I first read this when it was released in December, 2011, about six months after reading Clockwork Angel. Even with the time gap between the books, slipping back into the world of the Victorian-era Shadowhunters was effortless; it was like no time had passed at all. The first chapter opens with a lovely scene between Jem and Tessa, in which the two pay a quick visit to Poets’ Corner in Westminster Abbey on their way to a Council meeting. Charlotte and Henry’s ability to run the London Institute has been called into question following the attack on the Institute by the Magister’s clockwork automatons. Well, it’s Charlotte’s fitness to lead that’s under scrutiny here, as everyone knows that Henry is pretty much co-head in name only. Charlotte is given two weeks to produce the location of the Magister, or she’ll likely be removed from her position. The search for the Magister drives the novel, which is as superb as its predecessor in every single way. There’s thrilling action, treachery, Will’s humor, and heartbreak so painful that it shredded my heart all over again even though I knew to expect it this time.
Numerous were the times while reading Clockwork Prince when I felt as though an invisible fist had seized hold of my heart and was trying to squeeze it to a pulp. James Carstairs has to be one of the sweetest, kindest characters I’ve ever read about. The courage and dignity with which he accepts his fate just render me speechless. I want so badly to see him happy, to somehow make things right for someone whose inherent goodness deserves so much more than the cruel hand he’s been dealt. You know you’ve made a lifelong friend out of a book when you get this emotional about one of its characters. In the case of this series, I get ridiculously emotional about almost all of the characters.
Jem and Will are opposites in so many ways, and this was especially evident in how each tugged at my heart. Jem, the epitome of chivalry, made it flutter, while Will, in one particularly gut-wrenching story line, shattered it. Will, who’s hiding a secret that has forced him to push away just about anyone who has tried to care for him, hits rock bottom here, and it’s agonizing to see. Even when a glimmer of hope appears, Will’s happiness is short-lived because it comes at the cost of denying the happiness of another. The emotional turmoil in this book was just unbearable at times, this being one of those times.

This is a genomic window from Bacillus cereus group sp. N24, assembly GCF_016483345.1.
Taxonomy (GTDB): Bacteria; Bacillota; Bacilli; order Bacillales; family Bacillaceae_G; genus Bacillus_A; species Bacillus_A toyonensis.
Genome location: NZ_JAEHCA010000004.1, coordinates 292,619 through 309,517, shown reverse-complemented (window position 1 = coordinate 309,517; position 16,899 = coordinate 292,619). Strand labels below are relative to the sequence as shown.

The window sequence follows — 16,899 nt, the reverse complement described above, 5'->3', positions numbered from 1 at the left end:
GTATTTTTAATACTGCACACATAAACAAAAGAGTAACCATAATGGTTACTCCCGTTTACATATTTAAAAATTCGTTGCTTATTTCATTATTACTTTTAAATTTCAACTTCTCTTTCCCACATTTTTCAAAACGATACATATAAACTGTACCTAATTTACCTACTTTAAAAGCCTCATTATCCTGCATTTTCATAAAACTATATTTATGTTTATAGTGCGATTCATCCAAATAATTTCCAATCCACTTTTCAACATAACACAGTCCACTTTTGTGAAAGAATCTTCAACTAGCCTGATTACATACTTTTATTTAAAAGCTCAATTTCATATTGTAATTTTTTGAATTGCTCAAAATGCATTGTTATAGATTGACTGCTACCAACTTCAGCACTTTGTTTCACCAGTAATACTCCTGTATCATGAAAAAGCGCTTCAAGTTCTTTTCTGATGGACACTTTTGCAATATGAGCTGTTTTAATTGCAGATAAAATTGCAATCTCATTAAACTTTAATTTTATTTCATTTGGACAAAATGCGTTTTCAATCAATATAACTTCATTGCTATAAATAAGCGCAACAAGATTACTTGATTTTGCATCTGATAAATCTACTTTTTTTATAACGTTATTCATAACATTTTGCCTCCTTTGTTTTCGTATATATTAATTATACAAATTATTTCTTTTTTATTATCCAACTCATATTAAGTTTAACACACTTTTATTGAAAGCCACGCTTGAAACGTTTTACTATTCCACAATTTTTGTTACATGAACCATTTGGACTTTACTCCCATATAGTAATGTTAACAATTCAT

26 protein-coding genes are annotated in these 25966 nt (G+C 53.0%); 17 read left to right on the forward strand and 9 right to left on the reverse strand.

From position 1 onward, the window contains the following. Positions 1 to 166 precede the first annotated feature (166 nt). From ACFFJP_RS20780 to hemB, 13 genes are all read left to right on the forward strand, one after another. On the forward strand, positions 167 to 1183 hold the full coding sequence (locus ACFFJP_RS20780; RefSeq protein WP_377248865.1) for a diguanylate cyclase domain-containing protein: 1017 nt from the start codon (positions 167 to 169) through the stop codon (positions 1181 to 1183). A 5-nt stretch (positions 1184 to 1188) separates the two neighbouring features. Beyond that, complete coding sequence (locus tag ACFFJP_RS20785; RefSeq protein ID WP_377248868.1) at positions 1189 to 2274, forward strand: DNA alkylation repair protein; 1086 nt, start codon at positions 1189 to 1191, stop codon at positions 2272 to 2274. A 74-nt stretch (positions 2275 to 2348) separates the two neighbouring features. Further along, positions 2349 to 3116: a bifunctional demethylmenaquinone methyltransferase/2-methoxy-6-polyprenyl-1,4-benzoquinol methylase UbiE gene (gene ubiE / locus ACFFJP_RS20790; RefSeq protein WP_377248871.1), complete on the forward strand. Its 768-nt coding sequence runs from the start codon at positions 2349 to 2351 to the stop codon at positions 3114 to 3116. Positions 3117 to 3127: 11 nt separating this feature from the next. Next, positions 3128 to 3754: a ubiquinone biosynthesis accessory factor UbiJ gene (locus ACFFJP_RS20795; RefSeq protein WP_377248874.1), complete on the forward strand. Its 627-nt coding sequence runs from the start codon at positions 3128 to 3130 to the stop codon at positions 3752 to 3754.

Tessa, too, finds herself swimming in stormy thoughts. She has to come to terms with what her brother, whom she still cannot completely bring herself to hate, has done. She receives some possible clues to what she is, but they don’t add up. And, worst of all, she might be that which divides two boys who love each other like brothers. Tessa bears it all pretty well, considering how much she’s grappling with. The Institute has truly become a home to her and its residents like a family, and Tessa doesn’t hesitate to throw herself in the path of danger to help them however she can.
Clockwork Prince is one insane ride of emotions that does not quit until the final printed word. And this is the middle book in the series! The middle book! There’s still one more to go!
All in All:Yep, I loved this one with all my heart, too.
Saturday, March 23, 2013
Stacking the Shelves is a weekly meme hosted by Tynga's Reviews. It's an opportunity for everyone to share the new books that we've acquired.
All three of us were beyond excited to finally get our hands on Clockwork Princess this week!
We also decided to make a spur of the moment trip to the library. For the first time since we began going to our local library regularly about a year ago, we walked there. What is usually a 3 minute drive took about half an hour on foot walking the bike/hiking trail that passes right by the library. Our little adventure was a lot of fun, plus we got exercise, saved some gas, and weren't tempted to borrow more books than we wanted to carry home.
Borrowed:The Wicked and the Just by J. Anderson Coats
The City's Son by Tom Pollock
Gifted:Clockwork Princess by Cassandra Clare
Borrowed:Requiem by Lauren Oliver
A Great and Terrible Beauty by Libba Bray
Bought:Sanctum by Sarah Fine
Clockwork Princess by Cassandra Clare
Les Misérables Blu-Ray
Borrowed:An Abundance of Katherines by John Green
Gifted:Clockwork Princess by Cassandra Clare
What did you add to your shelves this week? Please link us up!
Friday, March 22, 2013
By Cassandra Clare
Publisher: Margaret K. McElderry Books